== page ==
Michael Jackson (anthropologist)

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Michael Jackson
Born1940 (age 79–80)
EducationBA, Victoria University of Wellington
MA, University of Auckland
PhD, Cambridge University
OccupationAnthropologist, poet, philosopher, teacher
EmployerHarvard Divinity School

Michael D. Jackson (born 1940) is a New Zealand poet and anthropologist who has taught in anthropology departments at Massey University, the Australian National University, Indiana University Bloomington, and the University of Copenhagen. He is currently distinguished professor of world religions at Harvard Divinity School.


Jackson is the founder of existential anthropology, a non-traditional sub-field of anthropology using ethnographic methods and drawing on traditions of phenomenology, existentialism, and critical theory, as well as American pragmatism, in exploring the human condition from the perspectives of both lifeworlds and worldviews, histories and biographies, collective representations and individual realities.

The struggle for being involves a struggle to reconcile shared and singular experiences, acting and being acted upon, being for others and being for oneself. But rather than polarise subject and object, Jackson emphasises the intersubjective negotiations at the heart of all relationships – whether between persons, persons and things, persons and language – and shows that being-in-the-world consists of endless dilemmas and constant oscillations in consciousness that admit of only temporary, imagined, narrative or ritualised resolutions. Insofar as anthropological understanding is attained through conversations and events in which the ethnographer's prejudices, ontological assumptions, and emotional dispositions are at play, the ethnographer cannot pretend to be an impartial observer, producing objective knowledge. Jackson's published work fully discloses the contexts in which understandings are negotiated, arrived at, or, in some instances, unattainable.[1]

Jackson's recent books have explored diverse topics such as well-being in one of the world's poorest societies (Life Within Limits), the relation between religious experience and limit situations (The Palm at the End of the Mind), the interplay between egocentric and sociocentric modes of being (Between One and One Another), and writing as a technology for creating connections that transcend the limits of ordinary communication (The Other Shore).


He has conducted fieldwork among the Kuranko of Sierra Leone from 1969, among the Warlpiri of Australia's Northern Territory between 1989 and 1991, and among the Kuku Yalangi of Cape York Peninsula in 1993 and 1994.[2]

His poetry has appeared in Poetry NZ.[3] and in the Poetry Archive (UK). One critic wrote: In Dead Reckoning, Jackson deploys "a navigator’s term for estimating one’s location based upon extrapolations of distance and direction from one’s last-known position. The eponymous poem cements the metaphor’s connection to personal identity..."[4] In Being of Two Minds (2012), Jackson explores the existential quandaries of being torn between seemingly irreconcilable affections, identifications, and places of personal anchorage. The critic Vincent O'Sullivan writes, "What one hears in his readings is the modest, confidant, international voice that drives his poems, the conversing of a man who, as ever, is on one road to find another."[5]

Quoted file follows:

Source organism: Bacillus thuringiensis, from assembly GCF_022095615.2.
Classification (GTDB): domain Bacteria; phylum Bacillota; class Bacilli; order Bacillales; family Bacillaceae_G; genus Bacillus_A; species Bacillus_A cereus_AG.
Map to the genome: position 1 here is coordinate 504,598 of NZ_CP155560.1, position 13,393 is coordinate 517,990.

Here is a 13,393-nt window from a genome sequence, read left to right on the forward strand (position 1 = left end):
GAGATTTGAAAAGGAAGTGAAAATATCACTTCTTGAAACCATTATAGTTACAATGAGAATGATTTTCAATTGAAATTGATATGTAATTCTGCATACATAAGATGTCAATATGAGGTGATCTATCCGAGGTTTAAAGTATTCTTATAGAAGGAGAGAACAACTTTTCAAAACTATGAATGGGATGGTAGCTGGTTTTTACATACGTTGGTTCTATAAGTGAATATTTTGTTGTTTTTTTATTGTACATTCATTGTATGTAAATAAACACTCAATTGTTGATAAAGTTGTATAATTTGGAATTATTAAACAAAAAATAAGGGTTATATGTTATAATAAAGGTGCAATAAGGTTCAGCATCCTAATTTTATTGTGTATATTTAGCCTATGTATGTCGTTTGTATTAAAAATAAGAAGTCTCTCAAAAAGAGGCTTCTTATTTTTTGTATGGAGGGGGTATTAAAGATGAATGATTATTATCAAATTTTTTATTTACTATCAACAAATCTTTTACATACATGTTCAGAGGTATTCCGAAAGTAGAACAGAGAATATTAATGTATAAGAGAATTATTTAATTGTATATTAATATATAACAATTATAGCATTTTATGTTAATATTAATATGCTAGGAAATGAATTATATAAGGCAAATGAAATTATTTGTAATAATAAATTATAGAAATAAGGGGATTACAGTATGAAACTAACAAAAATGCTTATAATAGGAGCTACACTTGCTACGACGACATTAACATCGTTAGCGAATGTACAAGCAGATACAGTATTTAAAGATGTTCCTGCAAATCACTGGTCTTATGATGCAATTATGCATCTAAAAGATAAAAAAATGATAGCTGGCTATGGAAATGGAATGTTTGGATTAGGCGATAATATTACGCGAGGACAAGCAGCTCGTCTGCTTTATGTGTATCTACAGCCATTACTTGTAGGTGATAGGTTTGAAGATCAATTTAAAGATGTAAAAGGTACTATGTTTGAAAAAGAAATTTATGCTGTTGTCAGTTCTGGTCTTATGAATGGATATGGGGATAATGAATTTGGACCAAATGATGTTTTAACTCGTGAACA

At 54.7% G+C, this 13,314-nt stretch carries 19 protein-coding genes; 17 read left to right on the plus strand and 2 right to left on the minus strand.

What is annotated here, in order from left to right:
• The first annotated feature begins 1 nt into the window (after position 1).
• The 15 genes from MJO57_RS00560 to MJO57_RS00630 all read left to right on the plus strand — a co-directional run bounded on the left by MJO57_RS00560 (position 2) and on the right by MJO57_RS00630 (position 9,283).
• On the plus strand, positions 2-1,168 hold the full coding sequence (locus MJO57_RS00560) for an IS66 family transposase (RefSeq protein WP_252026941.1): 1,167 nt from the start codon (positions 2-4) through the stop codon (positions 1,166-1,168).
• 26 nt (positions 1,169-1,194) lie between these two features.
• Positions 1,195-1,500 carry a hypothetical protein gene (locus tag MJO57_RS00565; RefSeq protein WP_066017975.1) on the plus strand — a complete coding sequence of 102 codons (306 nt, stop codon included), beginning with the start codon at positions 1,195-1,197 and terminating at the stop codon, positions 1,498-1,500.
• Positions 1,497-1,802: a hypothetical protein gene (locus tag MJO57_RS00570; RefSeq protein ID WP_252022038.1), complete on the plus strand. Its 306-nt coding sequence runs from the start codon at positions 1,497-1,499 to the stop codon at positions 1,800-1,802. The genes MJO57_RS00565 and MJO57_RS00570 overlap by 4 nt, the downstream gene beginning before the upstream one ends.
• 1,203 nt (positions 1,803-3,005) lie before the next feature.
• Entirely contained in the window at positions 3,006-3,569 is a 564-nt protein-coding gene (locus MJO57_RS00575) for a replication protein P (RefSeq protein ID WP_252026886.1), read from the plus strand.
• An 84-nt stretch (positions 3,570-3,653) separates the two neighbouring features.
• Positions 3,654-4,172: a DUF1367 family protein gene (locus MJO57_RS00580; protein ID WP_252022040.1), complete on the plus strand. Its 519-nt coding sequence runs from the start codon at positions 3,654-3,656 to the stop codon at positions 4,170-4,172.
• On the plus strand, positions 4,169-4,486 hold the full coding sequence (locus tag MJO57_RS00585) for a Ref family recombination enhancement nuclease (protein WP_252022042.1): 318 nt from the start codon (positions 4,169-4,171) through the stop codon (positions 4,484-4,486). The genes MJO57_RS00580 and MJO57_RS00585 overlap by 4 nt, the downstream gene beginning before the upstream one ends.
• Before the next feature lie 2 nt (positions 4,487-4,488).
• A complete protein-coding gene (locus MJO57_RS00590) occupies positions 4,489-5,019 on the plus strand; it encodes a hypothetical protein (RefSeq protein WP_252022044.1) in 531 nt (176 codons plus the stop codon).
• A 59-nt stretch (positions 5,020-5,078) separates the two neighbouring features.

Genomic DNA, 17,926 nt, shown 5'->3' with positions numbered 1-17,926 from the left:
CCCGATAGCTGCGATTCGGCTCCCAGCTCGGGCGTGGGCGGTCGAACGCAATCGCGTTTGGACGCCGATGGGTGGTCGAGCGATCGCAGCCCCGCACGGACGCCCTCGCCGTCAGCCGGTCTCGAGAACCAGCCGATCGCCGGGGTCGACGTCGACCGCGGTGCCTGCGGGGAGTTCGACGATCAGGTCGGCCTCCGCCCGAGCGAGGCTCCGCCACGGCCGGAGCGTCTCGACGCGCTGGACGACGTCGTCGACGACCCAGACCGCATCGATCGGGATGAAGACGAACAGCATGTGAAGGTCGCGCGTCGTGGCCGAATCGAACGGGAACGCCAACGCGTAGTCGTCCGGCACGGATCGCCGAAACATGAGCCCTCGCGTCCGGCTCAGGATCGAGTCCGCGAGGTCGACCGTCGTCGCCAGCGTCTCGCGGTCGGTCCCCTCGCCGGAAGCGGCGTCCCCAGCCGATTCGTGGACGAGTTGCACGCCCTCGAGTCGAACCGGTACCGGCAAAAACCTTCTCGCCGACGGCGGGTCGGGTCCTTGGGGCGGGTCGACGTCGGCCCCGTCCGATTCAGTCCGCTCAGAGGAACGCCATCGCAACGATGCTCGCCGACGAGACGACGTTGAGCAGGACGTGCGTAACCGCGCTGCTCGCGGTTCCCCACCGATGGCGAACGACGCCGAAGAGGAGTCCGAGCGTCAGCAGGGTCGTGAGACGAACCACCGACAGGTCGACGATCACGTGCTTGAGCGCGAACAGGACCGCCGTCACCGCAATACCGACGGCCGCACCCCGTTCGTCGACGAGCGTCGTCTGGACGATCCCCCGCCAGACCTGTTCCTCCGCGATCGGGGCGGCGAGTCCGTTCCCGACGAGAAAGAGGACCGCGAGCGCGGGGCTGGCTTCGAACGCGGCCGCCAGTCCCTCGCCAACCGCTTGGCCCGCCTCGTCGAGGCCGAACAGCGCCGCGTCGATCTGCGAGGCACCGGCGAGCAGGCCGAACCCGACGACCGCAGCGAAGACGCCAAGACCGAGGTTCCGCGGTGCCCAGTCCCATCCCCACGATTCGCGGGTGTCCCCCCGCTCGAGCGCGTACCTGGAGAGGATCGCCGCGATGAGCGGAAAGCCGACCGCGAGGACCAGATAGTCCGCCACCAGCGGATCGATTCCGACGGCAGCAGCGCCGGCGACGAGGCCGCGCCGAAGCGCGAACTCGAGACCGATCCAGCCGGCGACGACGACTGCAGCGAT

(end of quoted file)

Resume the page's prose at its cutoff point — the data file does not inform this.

Jackson holds a Bachelor of Arts from Victoria University of Wellington, a Master of Arts (postgraduate) from the University of Auckland, and a Doctor of Philosophy from Cambridge University.



  • Latitudes of Exile: Poems 1965–1975 (1976)
  • The Kuranko: Dimensions of Social Reality in a West African Society (1977)
  • Wall: Poems 1976–1979 (1980)
  • Allegories of the Wilderness: Ethics and Ambiguity in Kuranko Narratives (1982)
  • Going On (1985)
  • Barawa, and the Ways Birds Fly in the Sky (1986)
  • Rainshadow (1988)
  • Paths Towards a Clearing (1989)
  • Duty Free: Selected Poems 1965–1988 (1989)
  • Personhood and Agency: The Experience of Self and Other in African Cultures (1990)
  • Pieces of Music (1994)
  • At Home in the World (1995)
  • Things As They Are: New Directions in Phenomenological Anthropology (1996)
  • The Blind Impress (1997)
  • Antipodes (1997)
  • Minima Ethnographica (1998) Review
  • The Politics of Storytelling: Violence, Transgression, and Intersubjectivity (2002)
  • In Sierra Leone (2004)
  • Existential Anthropology (2005) Review
  • Dead Reckoning (2006)
  • The Accidental Anthropologist: a Memoir (2006)
  • Excursions (2007)
  • The Palm at the End of the Mind: Relatedness, Religiosity, and the Real (2009)
  • Life Within Limits: Well-being in a World of Want (2011)
  • Between One and One Another (2013)
  • Road Markings: An Anthropologist in the Antipodes (2012)
  • The Other Shore: Essays on Writers and Writing (2013)
  • Being of Two Minds (2012)
  • Lifeworlds: Essays in Existential Anthropology (2013)
  • Midwinter at Walden Pond (2013)
  • The Wherewithal of Life: Ethics, Migration and the Question of Wellbeing (2013)
  • Harmattan: A Philosophical Fiction (2015)

See also[edit]


  1. ^ Personal page on Harvard Divinity School
  2. ^ "New Zealand Book Council". New Zealand Book Council. Retrieved 16 January 2016.
  3. ^ "Poetry New Zealand: Issue 49". Poetry NZ. 17 September 2014. Retrieved 16 January 2016.
  4. ^ "Recent poetry from Michael Jackson and David Beach.", The Listener, Hugh Roberts
  5. ^ [1] Archived 22 March 2013 at the Wayback Machine
  6. ^ "Katherine Mansfield Menton Fellowship". Arts Foundation of New Zealand. Retrieved 8 September 2019.

External links[edit]